III. Spread the sugar evenly over the bottom of a very heavy 10-to 10 ½-inch (25 to 26 ½ cm) ovenproof skillet; a simple cast-iron skillet is perfect. Place the butter slices evenly over the sugar, then arrange the apple halves on top of the butter. Begin at the outside edge and stand the halves on their sides, facing in one direction with stem ends toward the center. Pack the apples as close together so they are held standing by pressure. Make a second circle of apple halves inside the first, packing them in on their edges as well. Place one apple half right in the center of the second circle to fill in the small space that remains. The idea is to get as many apples into the pan as possible, while keeping them nicely arranged.

IV. Place the skillet over medium-low heat and cook the apples in the butter and sugar, uncovered, until the sugar turns golden brown; this will take at least 1 hour. Watch the apples closely to be sure they don’t stick; you may want to adjust the heat now and then, to slow down or speed up the cooking. As the sugar and butter melt and the apples give up some of their juices, baste the apples occasionally with a turkey baster. Gradually, the sugar will caramelize the apples nearly all the way through, though they will remain uncooked on top.

V. Preheat the oven to 425E F (220E C).

VI. When the cooking juices are deep golden and the apples are nearly cooked through, remove the pastry from the refrigerator and quickly and carefully place it over the apples, gently pushing it down around them, simultaneously easing it toward the center so that if it shrinks on the sides there will still be enough of it to cover the apples. Using a sharp knife, trim off and discard any extra pastry.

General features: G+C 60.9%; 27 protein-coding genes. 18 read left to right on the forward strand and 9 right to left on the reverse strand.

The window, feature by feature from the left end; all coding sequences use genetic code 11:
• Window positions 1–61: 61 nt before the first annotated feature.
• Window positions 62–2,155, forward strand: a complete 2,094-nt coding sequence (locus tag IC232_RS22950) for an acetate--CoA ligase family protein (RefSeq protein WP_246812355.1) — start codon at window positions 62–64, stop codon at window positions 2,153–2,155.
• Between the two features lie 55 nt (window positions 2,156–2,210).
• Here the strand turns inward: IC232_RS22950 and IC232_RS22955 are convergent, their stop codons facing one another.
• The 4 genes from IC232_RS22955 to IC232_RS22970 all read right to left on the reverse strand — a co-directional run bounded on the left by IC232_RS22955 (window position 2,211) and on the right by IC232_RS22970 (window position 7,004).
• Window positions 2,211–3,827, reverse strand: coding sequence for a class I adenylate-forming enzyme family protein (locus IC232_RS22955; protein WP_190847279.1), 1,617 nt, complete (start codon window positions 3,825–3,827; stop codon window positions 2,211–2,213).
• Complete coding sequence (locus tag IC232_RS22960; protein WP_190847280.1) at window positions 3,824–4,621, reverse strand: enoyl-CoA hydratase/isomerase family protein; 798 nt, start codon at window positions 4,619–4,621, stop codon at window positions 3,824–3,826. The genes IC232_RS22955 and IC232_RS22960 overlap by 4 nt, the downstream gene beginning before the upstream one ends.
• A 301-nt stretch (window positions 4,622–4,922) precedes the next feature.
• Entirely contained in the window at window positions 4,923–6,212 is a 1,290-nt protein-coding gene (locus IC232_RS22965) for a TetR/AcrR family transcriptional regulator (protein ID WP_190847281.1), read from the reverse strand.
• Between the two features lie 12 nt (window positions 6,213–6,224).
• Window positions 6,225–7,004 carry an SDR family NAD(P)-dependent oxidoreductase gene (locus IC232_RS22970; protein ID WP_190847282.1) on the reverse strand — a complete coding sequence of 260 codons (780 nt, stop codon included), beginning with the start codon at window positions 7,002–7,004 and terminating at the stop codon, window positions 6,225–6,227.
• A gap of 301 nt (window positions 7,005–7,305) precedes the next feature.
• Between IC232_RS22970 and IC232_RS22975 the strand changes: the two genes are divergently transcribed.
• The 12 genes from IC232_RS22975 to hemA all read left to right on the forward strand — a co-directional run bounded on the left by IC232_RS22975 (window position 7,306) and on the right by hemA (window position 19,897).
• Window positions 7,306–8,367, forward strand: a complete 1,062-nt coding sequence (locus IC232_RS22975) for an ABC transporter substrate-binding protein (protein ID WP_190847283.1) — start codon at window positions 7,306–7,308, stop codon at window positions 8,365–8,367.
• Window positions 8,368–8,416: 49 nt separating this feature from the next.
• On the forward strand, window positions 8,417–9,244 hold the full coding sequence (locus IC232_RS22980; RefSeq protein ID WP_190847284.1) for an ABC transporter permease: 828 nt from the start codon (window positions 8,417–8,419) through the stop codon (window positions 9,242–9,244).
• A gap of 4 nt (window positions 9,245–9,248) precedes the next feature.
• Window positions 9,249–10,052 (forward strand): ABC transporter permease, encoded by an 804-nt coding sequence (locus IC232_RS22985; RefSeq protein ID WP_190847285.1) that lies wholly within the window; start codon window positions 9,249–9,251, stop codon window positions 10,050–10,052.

VII. Place the skillet on a baking sheet. Bake in the center of the oven until the pastry is golden, 25 to 30 minutes. Don’t be concerned if the juices bubble over; the tart will be more or less juicy, depending on the variety of apple you’ve used.

VIII. Remove the skillet from the oven. Immediately invert a serving platter with a slight lip over the skillet. Quickly but carefully invert the two so the crust is on the bottom, the apples are on top, and the juices don’t run off onto the floor. Remove the skillet. Should any apples stick to it, gently remove them and reinsert them into their rightful place in the tart.

IX. Serve generous slices as soon as the tart has cooled slightly, but is still very warm through.

One 10-inch (25 cm) tart; 6-8 servings

Copyright On Rue Tatin (Broadway Books 2001)

To learn more about Susan Herrmann Loomis and her “seductive” cooking On Rue Tatin, visit or e-mail mailto:[email protected] and be sure to let Susan know you’re a Parler Paris Reader!

A la prochaine…








Adrian Leeds
Editor, Parler Paris
Email [email protected]

P.S. Be sure to join us for tomorrow’s Parler Paris Après Midi from 3 to 5 p.m. at La Pierre du Marais. Visit /parlerparis/apresmidi.html for more information. See you there!

P.P.S. Parler Parlor’s 8th Anniversary was celebrated with a huge turn-out, delicious crèp

es and lots of fun! See pictures at